Eminent Domain: Hope Grows in Brooklyn

"The organized and individual opposition to the Ratner proposal--which straddles neighborhoods, race and economic class--can claim political power when we look at these electoral results. The opposition claims victory on these political referenda on Ratner's plans. The two mayoral candidates seeking votes in Brooklyn would be wise to take note of this." - Daniel Goldstein, spokesperson for Develop Don't Destroy Brooklyn in Leading Ratner Opponents, Letitia James and Norman Siegel Thump Ratner Supporters in Districts Impacted by the Developer's 18 Skyscraper and Arena Plan

A tree grows in Brooklyn; it is nourished by the hope that infuses a strong grass roots movement. Develop Don't Destroy Booklyn is a group of concerned citizens that cuts across all demographic groups --people of all races and income levels have come together to stand up to the power of Forest City Ratner, the State of New York, and the City of New York, who are pushing for a new city rising out of the Atlantic Yards and surrounding a stadium for the Nets basketball team. Develop Don't Destroy Brooklyn advocates greater transparency, government accountability and community involvement to the development of the Atlantic Yards area in Brooklyn. They challenge Bruce Ratner's proposed use of eminent domain to build the Nets Arena and 17 highrise development plan for the area.

The proponents of this project have largely ignored the neighborhood -the people, the buildings, and the small businesses. They do so at their peril. The strength of the grass roots movement is its organization and commitment to the cause - preserving their homes, neighborhoods, and their property. They will fight eminent domain in the press, in the courts and in the voting booths. And the politicians who push these projects will be defeated.

At an event on October 5, 2005 at the BRIC Studio in Brooklyn, "A Celebration, Inspiration, and How to Stop Eminent Domain in Its Tracks," sponsored by Congressman Major Owens, Senator Velmanette Montgomery, and New York City Councilwoman Letitia James, the celebration included a toast to the recent success of Bloomfield, New Jersey litigants who are also fighting a Forest City project. The organizers showed a poignant file about eminent domain, George McCullough's "All for the Taking," followed by a panel discussion. The film documents the plight of several low income families in Philadelphia, Pennsylvania slated to be acquired for a large urban renewal project.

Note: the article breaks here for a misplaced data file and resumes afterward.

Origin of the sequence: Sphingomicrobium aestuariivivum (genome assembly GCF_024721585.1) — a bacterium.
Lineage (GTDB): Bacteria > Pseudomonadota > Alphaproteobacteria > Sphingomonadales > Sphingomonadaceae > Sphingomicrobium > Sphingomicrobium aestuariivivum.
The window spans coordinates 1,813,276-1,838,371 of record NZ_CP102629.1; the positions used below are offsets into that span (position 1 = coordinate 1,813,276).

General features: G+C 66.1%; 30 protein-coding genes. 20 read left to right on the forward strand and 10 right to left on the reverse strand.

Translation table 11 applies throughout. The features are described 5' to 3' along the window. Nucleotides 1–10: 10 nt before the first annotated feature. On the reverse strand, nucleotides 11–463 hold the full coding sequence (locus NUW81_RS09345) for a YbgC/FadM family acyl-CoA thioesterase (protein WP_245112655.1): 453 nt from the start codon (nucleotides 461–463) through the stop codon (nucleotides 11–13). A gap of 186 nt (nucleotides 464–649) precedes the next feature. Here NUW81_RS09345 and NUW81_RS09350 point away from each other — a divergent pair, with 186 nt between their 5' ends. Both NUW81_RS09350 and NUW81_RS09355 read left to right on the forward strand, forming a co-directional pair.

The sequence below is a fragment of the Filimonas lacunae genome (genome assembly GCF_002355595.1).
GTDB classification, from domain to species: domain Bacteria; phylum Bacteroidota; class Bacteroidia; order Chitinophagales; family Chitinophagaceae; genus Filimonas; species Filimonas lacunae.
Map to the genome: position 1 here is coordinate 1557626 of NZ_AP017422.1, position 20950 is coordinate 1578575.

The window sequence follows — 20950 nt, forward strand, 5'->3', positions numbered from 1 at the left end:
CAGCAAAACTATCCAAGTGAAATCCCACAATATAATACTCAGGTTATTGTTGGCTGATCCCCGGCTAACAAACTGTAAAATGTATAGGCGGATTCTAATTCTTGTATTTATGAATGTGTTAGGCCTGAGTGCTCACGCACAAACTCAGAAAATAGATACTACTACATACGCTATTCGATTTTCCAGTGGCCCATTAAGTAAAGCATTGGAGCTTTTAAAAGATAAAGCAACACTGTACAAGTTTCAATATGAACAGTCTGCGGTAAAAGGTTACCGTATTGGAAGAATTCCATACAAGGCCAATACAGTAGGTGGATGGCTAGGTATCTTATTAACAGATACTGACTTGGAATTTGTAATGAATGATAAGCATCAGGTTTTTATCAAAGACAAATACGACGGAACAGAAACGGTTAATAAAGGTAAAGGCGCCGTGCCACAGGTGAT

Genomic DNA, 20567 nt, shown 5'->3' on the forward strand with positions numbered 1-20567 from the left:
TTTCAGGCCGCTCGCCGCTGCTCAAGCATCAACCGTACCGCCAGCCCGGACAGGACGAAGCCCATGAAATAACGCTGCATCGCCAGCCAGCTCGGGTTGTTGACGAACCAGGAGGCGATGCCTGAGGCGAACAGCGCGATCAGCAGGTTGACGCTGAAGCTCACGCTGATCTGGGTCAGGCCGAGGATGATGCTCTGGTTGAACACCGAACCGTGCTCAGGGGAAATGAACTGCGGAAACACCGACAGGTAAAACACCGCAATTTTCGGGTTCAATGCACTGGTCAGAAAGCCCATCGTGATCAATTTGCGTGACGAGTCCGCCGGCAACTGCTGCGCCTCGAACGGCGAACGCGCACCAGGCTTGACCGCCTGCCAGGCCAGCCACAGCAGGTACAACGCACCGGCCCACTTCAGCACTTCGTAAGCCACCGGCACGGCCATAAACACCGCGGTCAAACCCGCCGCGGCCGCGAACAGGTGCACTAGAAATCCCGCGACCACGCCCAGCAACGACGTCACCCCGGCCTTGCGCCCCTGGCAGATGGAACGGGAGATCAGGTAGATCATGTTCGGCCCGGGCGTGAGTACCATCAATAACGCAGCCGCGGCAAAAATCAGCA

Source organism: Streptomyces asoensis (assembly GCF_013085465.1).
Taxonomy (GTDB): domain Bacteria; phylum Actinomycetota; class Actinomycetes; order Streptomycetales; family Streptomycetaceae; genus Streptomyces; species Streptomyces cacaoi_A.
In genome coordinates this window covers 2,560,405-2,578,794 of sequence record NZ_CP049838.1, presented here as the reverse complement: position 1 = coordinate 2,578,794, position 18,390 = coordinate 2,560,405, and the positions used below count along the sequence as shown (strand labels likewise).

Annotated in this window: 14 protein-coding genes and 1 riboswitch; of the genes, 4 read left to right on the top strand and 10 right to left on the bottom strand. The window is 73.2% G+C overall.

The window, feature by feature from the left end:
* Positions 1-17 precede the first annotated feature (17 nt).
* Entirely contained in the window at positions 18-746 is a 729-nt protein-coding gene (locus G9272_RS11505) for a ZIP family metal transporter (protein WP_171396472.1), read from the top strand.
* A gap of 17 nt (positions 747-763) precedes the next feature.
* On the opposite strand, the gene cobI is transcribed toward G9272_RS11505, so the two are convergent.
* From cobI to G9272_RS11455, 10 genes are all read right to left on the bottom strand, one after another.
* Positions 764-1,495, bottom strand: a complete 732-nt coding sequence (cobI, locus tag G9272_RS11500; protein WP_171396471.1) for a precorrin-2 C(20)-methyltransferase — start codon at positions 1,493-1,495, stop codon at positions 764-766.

Since the city of Philadelphia established the Neighborhood Transformation Initiative in April 2001, over 5,334 properties were scheduled for demolition. Carolyn Thomas“s home on Hoops Street was one of them. In May 2003, Thomas, age 62, found a notice stuck under her door informing her that the city planned to demolish her home. Thomas said: "I worked all my life to acquire the little bit I have. Their letter basically told me that the city had already taken my home, which my parents had owned before me. I knew I would have to fight to take it back."

NTI has a budget of $1.6 billion. But the city offered Thomas only $40,000 for her home, half of which was for moving costs. Thomas fought because this "would only leave the option of moving to another blighted area that would be subject to demolition as well." Because she fought back, Thomas was eventually able to get over $70,000, nearly twice the amount first offered. However, to add insult to injury, the city sent her a bill for over $9,000 for demolishing her property. They also turned off her electric and phone service
before she had a chance to pack to move. Under the NTI project, Philadelphia has authorized the seizure of thousands of homes. The object is to create a massive land bank to entice private developers to rebuild some of its most historic neighborhoods. Philadelphia“s program is part of a nationwide epidemic of eminent-domain abuse. Using the vaguely defined "public" purpose of eminent domain, developers have convinced governments to seize the land they desire.